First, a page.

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  1. #1
    times or divided by schroedinbug's Avatar
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    Sturmey Archer 3 Speed Project

    I'm resurrecting an early 60's "Apollo" English 3 Speed. It has a Sturmey Archer AW hub stamped 1963. Overall the bike has very little wear on it, but all the chrome parts are pretty rusted up. It's not intended to be an all-original restoration, just a reliable ride. I got some nice alloy rims, alloy stem and straight bars, and Shimano 105 cranks to replace the cottereds and rusty chrome.

    The original Sturmey shifter is in real rough shape, it's rusty and bashed up pretty badly. New replacement Sturmey shifters have crappy plastic all over them and are fairly expensive for what you get. Old all-metal Sturmey shifters in nice condition are rare and expensive on ebay.

    I found a whole pile of NOS Shimano 3 speed shifters in the back of a LBS ($3 each with cable) , and was thinking of giving them a try. They have plastic on them, but are generally nicer than the plastic Sturmey ones. Does anyone know if they will properly shift an AW? It appears the cable pull is close enough to be worth a try, but I thought I'd mention it here anyway. I've also seen modern Sturmey twist-grip shifters on ebay, but they look a little sketchy. Suggestions?

  2. #2
    Ferrous wheel
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    You can get '70s-era Sturmey Archer shifters on eBay for less than $12. They have only one piece of plastic, the cover part that serves only to indicate what gear is where. (You can remove it if you'd like.)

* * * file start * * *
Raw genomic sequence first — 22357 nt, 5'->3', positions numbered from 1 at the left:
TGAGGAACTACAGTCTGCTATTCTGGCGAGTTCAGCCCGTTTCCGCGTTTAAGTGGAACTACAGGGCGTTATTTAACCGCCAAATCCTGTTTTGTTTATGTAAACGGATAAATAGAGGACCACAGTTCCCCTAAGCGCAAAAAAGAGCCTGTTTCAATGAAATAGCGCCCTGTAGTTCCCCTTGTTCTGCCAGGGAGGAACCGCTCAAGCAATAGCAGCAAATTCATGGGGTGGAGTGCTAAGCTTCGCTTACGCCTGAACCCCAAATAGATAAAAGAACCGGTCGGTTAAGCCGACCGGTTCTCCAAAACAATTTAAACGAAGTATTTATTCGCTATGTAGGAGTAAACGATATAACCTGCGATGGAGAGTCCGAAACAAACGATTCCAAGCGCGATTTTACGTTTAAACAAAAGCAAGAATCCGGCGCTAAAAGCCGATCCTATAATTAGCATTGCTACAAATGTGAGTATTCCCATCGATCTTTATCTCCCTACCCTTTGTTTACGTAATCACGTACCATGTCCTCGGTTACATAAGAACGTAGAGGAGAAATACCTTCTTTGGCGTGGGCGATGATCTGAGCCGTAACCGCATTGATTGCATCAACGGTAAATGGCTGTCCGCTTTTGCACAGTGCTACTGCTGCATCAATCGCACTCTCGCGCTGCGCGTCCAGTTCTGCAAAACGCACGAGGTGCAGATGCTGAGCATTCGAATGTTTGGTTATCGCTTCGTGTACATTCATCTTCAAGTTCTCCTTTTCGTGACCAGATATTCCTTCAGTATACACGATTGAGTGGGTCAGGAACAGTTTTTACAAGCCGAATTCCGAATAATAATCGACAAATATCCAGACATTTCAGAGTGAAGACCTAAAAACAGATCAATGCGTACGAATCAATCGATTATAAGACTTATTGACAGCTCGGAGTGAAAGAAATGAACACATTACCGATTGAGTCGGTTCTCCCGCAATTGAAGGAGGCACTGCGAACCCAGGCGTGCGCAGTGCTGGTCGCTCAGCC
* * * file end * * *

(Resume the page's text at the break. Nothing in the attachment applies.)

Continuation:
I am under the impression that the Shimano shifters are not compatible. I think Sheldon says the twist-grip shifters are junk, but you might check on his site to be sure.

    I tired of my Sturmey Archer shifter and replaced it with a downtube friction shifter. There's a learning curve involved in using it, and I wouldn't do it like this on someone else's bike. Should make it harder to steal, though, or at least harder for a thief to ride.
    One thing about living in Santa Carla I never could stomach -- all the damn vampires.

  3. #3
    times or divided by schroedinbug's Avatar
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    I like the friction shifter conversion, but being in the 'not my bike' category, I have to agree with you on that not being a good idea. I've seen the 70's Sturmey ones, and I know they're really not that bad, but for whatever reason I find myself utterly repulsed by them.

    The Shimano 3 speed is only a slight (if any) improvement in quality, but I just like the feel of it a lot better.

    It'd be funny to put a detent or secret mark or something on your friction shifter to set the hub in Neutral. That would make it even more confusing for would-be thieves.

  4. #4
    如果你能讀了這個你講中文 genericbikedude's Avatar
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    THe shimano shifter cable pull is NOT compatible with the stumey cable pull. I guess shimano cut its teeth with sturmey before starting more stupid compatibility wars with campy and sram.

  5. #5
    Upright bars SirMike1983's Avatar